Thursday, 28 April 2011

Thursday 28th. April 2010

After yesterday's 11 hour door to door trip , it was time to catch up with some of those jobs that have been waiting to be done this morning . After lunch , I did have to go into town , and just happened to return via Spring Park Pond . No sign of the Large Red Damselflies , or anything else at the pond , due to a strong Northerly wind . So I headed for the small meadow , hoping that being more sheltered , I might find some interest . As I entered it from the woods , it appeared that every St.Marks Fly in the area had moved into the Bracken and Bramble , waiting for the wind to abate . Walking the small path , I caught a glimpse of a Broad Bodied Chaser , but lost it in flight as it was buffeted by the wind . Reaching the end and just about to retrace my steps , there on the path , my first Small Copper of the year . Then , just before re-entering the woods , another sighting of the Broad Bodied Chaser as it was disturbed by the swarm of St.Mark's Flies . It settled back down , and I managed to get a few shots . Being newly emerged , it is impossible to say whether it is a male or female , as all newly emerged specimens are this colour . If it is a female , it will basically stay this colouration , but if a male , the abdomen will change from yellow/gold to powder blue . the pristine condition of the wings also confirm that it is newly emerged , as mating and airial battles between males will soon damage their delicate
fabric . I checked out the rest of the vegetation for any others , but only found this Hoverfly / Myathropa florea , resting , waiting for the sun to come back out again . I spent more time than I intended , searching for the 'drummer' of a very delicate drumming coming from the top of an Oak , but every time I got into a good viewing situation , the drumming stopped , only to carry on after I moved away . Was it a Lesser Spotted , we will never know , as I never once caught sight of it . I wasn't alone though , I was accompanied by this Blackbird singing from under a large Yew .
In did eventually get back home and finished the jobs in time to have a quick look at the Farm lake . On arrival , this female Green Woodpecker flew from the lake side , and watched me from a nearby tree . The Coot family is already -1 , I found the remains of one of the youngsters on the far side of the lake . If previous years are anything to go by , if just one or two of the youngsters gets to adulthood , that's a result . A female Mallard was also caring for 8 ducklings , but the owner tells me that she has already lost 3 of the youngsters . Around the edge of the lake , with the Coltsfoot finished , the Cowslip getting that way , the next species to do it's thing is the Ragged Robin / Lychnis flos-cuculi , a member of the Pink family .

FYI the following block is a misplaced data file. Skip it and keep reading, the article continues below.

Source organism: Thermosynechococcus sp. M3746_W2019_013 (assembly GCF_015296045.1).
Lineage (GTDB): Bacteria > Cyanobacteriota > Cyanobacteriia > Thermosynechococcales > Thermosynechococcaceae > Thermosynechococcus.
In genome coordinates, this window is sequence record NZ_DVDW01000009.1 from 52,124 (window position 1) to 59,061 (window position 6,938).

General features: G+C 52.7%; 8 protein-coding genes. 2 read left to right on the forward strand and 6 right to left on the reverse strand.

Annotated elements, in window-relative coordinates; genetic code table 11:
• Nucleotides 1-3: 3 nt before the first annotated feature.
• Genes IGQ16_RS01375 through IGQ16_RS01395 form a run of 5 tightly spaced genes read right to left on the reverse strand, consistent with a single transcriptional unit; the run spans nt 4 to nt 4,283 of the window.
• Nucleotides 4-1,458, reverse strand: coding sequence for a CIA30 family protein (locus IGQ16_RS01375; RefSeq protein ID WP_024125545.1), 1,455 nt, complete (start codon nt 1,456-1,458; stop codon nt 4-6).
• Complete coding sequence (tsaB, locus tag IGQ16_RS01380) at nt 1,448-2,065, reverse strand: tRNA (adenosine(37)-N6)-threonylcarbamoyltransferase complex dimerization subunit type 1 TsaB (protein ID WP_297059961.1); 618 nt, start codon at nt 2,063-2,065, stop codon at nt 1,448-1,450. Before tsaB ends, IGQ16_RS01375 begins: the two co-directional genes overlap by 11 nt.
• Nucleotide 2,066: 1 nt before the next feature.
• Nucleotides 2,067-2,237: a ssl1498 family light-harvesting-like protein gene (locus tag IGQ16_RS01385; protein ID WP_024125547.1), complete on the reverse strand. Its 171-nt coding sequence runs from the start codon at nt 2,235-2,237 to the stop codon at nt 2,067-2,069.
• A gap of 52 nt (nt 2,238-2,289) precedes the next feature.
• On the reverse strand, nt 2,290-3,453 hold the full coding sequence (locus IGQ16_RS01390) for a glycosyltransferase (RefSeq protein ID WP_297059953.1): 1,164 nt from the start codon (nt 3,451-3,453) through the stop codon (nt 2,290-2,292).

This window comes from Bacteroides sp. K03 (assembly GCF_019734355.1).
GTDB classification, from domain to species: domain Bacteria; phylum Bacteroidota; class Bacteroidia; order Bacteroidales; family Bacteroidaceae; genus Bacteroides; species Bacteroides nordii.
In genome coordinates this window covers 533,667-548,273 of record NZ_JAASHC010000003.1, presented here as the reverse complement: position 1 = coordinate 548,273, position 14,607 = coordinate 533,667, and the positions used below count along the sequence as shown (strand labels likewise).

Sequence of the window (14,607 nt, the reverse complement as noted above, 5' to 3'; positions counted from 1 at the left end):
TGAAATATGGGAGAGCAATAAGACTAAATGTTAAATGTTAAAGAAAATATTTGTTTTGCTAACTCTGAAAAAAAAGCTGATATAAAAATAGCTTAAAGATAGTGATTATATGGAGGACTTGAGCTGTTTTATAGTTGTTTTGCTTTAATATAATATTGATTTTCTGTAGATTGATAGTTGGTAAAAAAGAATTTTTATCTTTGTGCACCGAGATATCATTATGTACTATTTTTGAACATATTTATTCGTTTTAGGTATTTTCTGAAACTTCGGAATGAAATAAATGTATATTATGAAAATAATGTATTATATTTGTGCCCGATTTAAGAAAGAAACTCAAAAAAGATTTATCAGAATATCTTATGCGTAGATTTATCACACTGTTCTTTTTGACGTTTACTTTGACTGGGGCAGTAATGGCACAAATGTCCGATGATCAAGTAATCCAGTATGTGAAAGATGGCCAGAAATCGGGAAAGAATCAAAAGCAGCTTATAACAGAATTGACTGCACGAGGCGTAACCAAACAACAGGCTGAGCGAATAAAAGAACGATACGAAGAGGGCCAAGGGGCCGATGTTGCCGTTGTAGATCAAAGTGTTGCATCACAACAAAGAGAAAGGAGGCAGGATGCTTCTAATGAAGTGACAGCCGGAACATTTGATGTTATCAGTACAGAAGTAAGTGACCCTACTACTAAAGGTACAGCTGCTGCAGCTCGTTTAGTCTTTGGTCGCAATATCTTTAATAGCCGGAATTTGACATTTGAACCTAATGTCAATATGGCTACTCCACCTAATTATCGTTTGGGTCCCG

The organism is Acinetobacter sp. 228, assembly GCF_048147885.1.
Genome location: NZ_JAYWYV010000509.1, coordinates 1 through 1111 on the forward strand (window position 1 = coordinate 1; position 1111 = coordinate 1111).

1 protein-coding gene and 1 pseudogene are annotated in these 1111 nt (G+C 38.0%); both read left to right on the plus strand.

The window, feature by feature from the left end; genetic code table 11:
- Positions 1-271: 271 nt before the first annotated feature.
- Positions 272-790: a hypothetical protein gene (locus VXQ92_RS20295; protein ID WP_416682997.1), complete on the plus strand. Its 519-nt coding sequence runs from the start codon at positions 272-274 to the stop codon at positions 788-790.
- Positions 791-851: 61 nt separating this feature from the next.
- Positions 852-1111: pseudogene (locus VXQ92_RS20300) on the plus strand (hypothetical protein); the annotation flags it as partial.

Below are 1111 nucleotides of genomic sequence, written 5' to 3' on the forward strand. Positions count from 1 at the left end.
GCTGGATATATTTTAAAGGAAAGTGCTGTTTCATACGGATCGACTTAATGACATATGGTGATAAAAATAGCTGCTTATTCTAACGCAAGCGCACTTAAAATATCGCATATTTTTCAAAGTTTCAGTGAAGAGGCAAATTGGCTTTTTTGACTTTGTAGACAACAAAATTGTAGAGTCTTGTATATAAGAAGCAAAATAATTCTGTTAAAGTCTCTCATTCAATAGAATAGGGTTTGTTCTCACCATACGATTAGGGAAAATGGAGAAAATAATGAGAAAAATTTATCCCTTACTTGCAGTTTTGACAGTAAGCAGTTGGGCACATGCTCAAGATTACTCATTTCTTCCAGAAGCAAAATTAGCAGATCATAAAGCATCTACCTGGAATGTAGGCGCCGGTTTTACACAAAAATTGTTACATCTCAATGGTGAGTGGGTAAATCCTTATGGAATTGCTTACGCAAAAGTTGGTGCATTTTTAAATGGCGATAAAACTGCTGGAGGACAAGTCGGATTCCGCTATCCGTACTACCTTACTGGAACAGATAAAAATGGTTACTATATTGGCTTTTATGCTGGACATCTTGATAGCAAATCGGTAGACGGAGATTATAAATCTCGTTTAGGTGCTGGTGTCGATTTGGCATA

And finally , having found the 'flower on a stick' back in flower again at Spring Park Pond , am posting it again , in the hope that someone will recognise it . Personally , I'm of the opinion that it could be yet another 'introduced species' .


Marianne said...

I didn't realise Broad-bodied Chaser males had the same coloration and pattern as females when fresh - thanks for that info. I saw one yesterday, and after looking at the photos on this site: decided that mine was probably an immature male, as it has quite long anal appendages...! I think yours could be a female though, going by its smaller appendages and the rounder shape of its backside.

Alan Pavey said...

Nice pic of the Chaser Greenie, you did well considering the wind today :-)

Phil said...

Lovely small copper - haven't seen any up here yet. 'Flower on a stick' could be an Alisma species - one of the water plantains, maybe A. plantago-aquatica?

Greenie said...

Marianne ,
A couple of years ago I managed to take some shots of male BBC 'bluing up' from their immature stage . If I can find them , I'll post a shot .

Phil ,
Thanks for your input . That is the area I have been digging in too . Trouble with Common Water -Plantain , medium/tall , it has lilac flowers , June-Sept. in whorls around stem and basal leaves .
The 'flower on a stick' seems to be leaf free , just the 'stick' coming from the pond bed , in flower since March , and only about 15cm. above the surface . See shot posted 24/4.
I'm still digging but thanks again .

Kingsdowner said...

To quote Lord Melchett:
"It's a stick"

Good stuff on the chaser!

Greenie said...

Steve/Kingsdowner ,

Best comment of the year by far .
Like your style .

Warren Baker said...

Wont be long before you get the Blue damsels now Greenie.

Those Coots and Mallard only need to raise two young, that keeps the population stable :-)

Mike said...

Fine example of a broad bodied chaser, nice pics.